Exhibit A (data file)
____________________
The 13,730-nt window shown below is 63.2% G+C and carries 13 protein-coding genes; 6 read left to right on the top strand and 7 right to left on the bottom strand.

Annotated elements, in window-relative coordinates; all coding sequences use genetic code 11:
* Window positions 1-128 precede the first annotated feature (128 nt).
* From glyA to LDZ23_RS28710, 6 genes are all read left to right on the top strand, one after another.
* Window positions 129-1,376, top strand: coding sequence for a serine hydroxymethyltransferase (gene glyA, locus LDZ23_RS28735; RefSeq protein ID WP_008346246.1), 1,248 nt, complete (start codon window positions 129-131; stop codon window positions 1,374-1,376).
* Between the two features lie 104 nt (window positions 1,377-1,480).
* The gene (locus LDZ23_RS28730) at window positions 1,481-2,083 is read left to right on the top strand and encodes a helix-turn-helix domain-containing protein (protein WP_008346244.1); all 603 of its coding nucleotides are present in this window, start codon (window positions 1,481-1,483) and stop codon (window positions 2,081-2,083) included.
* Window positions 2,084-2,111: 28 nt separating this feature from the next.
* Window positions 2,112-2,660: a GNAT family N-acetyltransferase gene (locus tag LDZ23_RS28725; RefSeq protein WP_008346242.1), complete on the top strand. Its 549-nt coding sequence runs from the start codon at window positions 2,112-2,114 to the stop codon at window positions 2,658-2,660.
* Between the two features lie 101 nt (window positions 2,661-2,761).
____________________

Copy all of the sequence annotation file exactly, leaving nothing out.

The 13,730-nt window shown below is 63.2% G+C and carries 13 protein-coding genes; 6 read left to right on the top strand and 7 right to left on the bottom strand.

Annotated elements, in window-relative coordinates; all coding sequences use genetic code 11:
* Window positions 1-128 precede the first annotated feature (128 nt).
* From glyA to LDZ23_RS28710, 6 genes are all read left to right on the top strand, one after another.
* Window positions 129-1,376, top strand: coding sequence for a serine hydroxymethyltransferase (gene glyA, locus LDZ23_RS28735; RefSeq protein ID WP_008346246.1), 1,248 nt, complete (start codon window positions 129-131; stop codon window positions 1,374-1,376).
* Between the two features lie 104 nt (window positions 1,377-1,480).
* The gene (locus LDZ23_RS28730) at window positions 1,481-2,083 is read left to right on the top strand and encodes a helix-turn-helix domain-containing protein (protein WP_008346244.1); all 603 of its coding nucleotides are present in this window, start codon (window positions 1,481-1,483) and stop codon (window positions 2,081-2,083) included.
* Window positions 2,084-2,111: 28 nt separating this feature from the next.
* Window positions 2,112-2,660: a GNAT family N-acetyltransferase gene (locus tag LDZ23_RS28725; RefSeq protein WP_008346242.1), complete on the top strand. Its 549-nt coding sequence runs from the start codon at window positions 2,112-2,114 to the stop codon at window positions 2,658-2,660.
* Between the two features lie 101 nt (window positions 2,661-2,761).